An elderly gentleman plucks the stems off fiery-red chillies, oblivious to the world around him; a signboard that reads like a mathematical equation; empty tables and chairs silhouetted against the glow of the evening sun. These are some everyday scenes from the eating houses and food courts found in JTC’s industrial estates, captured for posterity by the visual artist known as Elephnt.
Elephnt’s exploration of the industrial estates began in 2017 when, intrigued by the untold stories behind the walls where all sorts of machinery whir to life, he embarked on a personal project to document the spaces that form the backbone of Singapore’s manufacturing industry.
While navigating the sprawling network of terrace workshops and flatted factories, Elephnt found himself drawn to another sight: the industrial canteens that feed the workforce. “I thought they were interesting and different from the hawker centres and food courts in our residential areas and shopping malls,” he says. “Most of these industrial canteens are often described as tucked away hidden gems. To a lot of people, they are out of sight, out of mind.”
So, he put his camera to work, pressing the shutter button on moments and encounters that caught his eye. Soon, he was amassing plenty of photos that offered snapshots of life at the canteens. An invitation to be a part of the Singapore Art Week 2022 exhibition Hawker! Hawker! led him to the realisation that he had a potential photo series sitting around in his hard drive.
Aptly named Tucked Away, the photos were exhibited at Lau Pa Sat as a two-part photobook that featured 86 photo postcards housed in food takeaway containers. “Creating the photobook involved about six months of work that included research, photographing the 38 coffeeshops, eating houses, and food courts, curating the images shot, and then putting it all together,” Elephnt recalls.
Is there an image that resonates with you?
Elphnt: One of my favourite shots records a rather interesting time of day in some industrial estates ― it is the brief overlap between the end of the day shift and the start of the night shift. Some workers gather for a final kopi before heading home, while others just starting work have theirs to go. Washed dishes are stacked, and it isn’t long before the shutters of the food stalls come down.
Besides people and their activities, I am also intrigued by the many different signs, decorations, lightings, and architecture of establishments in our industrial estates. Perhaps one day you too may have lunch at a creatively named canteen, or dine under the watchful eye of a giant fortune cat inflatable!
What makes Tucked Away a meaningful project to you?
As unmemorable as they may seem, these places are also about community and culture. I hope my photos convey this facet, and the character that the places possess. Perhaps this might also encourage people unfamiliar with such places to explore them too. I also hope to show a sense of optimism through the photos. Despite the COVID-19 pandemic, these communities of hawkers remain at hand, waiting to welcome back hungry patrons.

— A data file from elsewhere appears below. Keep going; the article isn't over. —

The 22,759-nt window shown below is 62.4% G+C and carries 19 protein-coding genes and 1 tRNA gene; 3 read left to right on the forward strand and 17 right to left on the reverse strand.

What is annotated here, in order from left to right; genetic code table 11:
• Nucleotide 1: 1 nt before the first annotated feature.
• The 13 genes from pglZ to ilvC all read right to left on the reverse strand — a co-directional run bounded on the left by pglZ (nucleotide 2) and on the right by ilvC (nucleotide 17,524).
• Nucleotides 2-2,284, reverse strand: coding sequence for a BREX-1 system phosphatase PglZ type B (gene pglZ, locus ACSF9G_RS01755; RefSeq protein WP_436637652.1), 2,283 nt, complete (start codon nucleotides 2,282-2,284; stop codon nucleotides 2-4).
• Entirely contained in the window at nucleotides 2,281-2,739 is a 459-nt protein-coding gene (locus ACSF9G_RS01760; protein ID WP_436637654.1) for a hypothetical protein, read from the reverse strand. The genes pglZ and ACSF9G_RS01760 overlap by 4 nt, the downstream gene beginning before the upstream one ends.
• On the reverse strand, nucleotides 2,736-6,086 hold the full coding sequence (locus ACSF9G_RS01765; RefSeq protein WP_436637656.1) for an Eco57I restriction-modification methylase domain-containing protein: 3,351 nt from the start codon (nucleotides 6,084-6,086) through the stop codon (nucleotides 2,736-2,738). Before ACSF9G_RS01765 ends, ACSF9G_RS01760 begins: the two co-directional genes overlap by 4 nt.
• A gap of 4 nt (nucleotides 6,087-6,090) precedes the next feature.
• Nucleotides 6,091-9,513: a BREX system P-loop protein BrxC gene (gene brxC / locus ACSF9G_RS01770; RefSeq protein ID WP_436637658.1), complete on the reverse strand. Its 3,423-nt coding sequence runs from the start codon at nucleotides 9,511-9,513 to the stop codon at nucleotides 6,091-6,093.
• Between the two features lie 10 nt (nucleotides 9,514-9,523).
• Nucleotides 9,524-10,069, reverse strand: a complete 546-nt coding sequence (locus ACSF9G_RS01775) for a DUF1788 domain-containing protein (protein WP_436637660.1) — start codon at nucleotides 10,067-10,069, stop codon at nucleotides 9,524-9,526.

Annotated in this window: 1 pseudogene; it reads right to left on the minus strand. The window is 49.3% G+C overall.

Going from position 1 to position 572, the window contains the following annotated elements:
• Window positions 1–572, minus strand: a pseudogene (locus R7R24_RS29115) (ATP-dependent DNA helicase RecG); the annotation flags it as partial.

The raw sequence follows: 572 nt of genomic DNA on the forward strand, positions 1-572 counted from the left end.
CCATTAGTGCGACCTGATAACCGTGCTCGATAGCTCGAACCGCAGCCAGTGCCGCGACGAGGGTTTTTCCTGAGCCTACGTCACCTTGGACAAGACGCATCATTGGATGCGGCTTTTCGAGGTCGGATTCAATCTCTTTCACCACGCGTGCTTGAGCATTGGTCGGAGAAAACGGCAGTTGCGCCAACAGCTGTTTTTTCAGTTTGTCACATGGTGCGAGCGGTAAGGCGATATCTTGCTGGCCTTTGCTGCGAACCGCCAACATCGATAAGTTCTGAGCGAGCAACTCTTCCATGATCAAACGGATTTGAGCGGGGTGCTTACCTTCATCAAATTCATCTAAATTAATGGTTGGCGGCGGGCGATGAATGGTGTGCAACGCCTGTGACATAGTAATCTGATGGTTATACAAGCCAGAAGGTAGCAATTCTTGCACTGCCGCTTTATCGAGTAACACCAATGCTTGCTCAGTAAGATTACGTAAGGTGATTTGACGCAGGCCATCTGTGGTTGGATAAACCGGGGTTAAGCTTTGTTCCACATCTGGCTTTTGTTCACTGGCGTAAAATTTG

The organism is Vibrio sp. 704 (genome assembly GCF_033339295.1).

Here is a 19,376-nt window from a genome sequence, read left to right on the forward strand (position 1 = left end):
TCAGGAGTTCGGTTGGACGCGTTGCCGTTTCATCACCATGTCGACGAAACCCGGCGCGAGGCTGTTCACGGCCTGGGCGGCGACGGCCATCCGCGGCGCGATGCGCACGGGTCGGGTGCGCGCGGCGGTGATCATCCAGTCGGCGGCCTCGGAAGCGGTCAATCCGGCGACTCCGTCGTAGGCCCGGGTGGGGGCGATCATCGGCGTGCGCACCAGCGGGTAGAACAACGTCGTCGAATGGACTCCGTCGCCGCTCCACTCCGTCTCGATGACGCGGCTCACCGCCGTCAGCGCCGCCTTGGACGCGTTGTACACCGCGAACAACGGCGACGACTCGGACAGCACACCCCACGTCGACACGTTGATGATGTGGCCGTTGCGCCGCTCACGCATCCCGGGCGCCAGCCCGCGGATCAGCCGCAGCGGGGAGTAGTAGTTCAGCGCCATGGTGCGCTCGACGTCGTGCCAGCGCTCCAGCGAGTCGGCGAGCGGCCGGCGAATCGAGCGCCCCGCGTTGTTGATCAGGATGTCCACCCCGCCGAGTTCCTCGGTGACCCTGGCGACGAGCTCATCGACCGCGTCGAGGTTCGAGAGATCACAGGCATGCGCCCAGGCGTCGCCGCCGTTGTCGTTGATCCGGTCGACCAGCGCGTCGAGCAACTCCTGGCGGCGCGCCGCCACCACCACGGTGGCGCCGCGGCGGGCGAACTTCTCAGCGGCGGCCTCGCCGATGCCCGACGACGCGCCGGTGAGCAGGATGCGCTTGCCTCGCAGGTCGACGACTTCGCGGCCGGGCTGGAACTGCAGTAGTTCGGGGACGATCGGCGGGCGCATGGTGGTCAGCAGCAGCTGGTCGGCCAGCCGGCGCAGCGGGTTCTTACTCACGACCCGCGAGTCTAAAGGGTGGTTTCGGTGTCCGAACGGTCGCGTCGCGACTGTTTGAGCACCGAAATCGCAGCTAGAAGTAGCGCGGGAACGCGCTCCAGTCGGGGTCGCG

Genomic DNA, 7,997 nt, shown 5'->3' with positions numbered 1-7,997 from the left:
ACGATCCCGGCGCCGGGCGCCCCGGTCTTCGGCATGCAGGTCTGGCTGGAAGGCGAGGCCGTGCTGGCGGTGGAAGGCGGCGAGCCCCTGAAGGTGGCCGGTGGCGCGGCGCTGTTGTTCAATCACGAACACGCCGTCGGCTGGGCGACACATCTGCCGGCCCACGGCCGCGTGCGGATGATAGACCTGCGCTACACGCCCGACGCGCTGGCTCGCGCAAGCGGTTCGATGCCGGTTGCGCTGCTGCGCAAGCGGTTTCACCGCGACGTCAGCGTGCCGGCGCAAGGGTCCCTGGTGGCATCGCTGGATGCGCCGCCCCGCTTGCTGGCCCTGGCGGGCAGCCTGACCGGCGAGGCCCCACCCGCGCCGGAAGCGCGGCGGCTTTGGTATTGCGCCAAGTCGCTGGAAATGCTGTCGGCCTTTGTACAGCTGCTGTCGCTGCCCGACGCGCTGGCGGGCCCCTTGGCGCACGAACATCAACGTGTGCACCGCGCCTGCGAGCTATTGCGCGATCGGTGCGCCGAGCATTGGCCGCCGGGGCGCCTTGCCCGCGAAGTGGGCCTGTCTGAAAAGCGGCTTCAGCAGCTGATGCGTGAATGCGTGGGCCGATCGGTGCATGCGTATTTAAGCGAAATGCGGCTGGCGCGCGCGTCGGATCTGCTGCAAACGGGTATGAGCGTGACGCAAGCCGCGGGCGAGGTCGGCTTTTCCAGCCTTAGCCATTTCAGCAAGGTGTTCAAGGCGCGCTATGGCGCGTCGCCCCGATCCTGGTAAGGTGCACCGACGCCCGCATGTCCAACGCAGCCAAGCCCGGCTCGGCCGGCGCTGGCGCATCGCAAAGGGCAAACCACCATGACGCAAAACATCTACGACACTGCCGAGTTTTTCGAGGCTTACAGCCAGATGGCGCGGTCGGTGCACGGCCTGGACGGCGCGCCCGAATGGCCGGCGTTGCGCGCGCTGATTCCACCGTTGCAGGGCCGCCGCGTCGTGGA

Finally, there remains one mystery I hope to solve one day – how are the food places named? I’ve encountered many with unusual names, but no one has been able to explain why this is so!
What aspects of JTC’s industrial estates fascinate you?
My earlier project, Industry, began when I realised that I was living in a residential area not too far from two industrial estates. I started exploring both estates out of curiosity and unfamiliarity with what goes on behind the scenes. After a while, I began piecing information about the different industrial estates through my photos.
What sparked your interest in photography?
My journey as a photographer started out quite unexpectedly. I used to be a long-distance runner who trained up to six times a week for marathons. At some point, photography became part of my running routine because I was getting bored and started noticing interesting things along my running routes.
I only took photography more seriously after graduating from university. It was then that I became really interested in Singapore’s urban environment and our urban heritage. I attended a tour of the former Bukit Brown Municipal Cemetery, and that experience was truly eye-opening for me. I felt this need to explore and document Singapore for myself, particularly places that I thought people might find mundane or overlook because of our busy lives.
What do you want your viewers to take away from your work?
Through my trips to the industrial estates, I hope to tell the stories about the people and the places that are intricately linked together. It’s also a journal of the Singapore that I encounter. It’s through these encounters that I discover and re-discover what the country means to me.
Thanks to social media platforms such as Instagram, my pictures can be seen by other people, and I hope they contribute to broadening the discourse about Singapore. To most people, the industrial estates might be out of sight, out of mind. They are places that we pass by. They seem mundane, perhaps even from another time and place. But they are equally deserving of attention, recognition, and even wonder.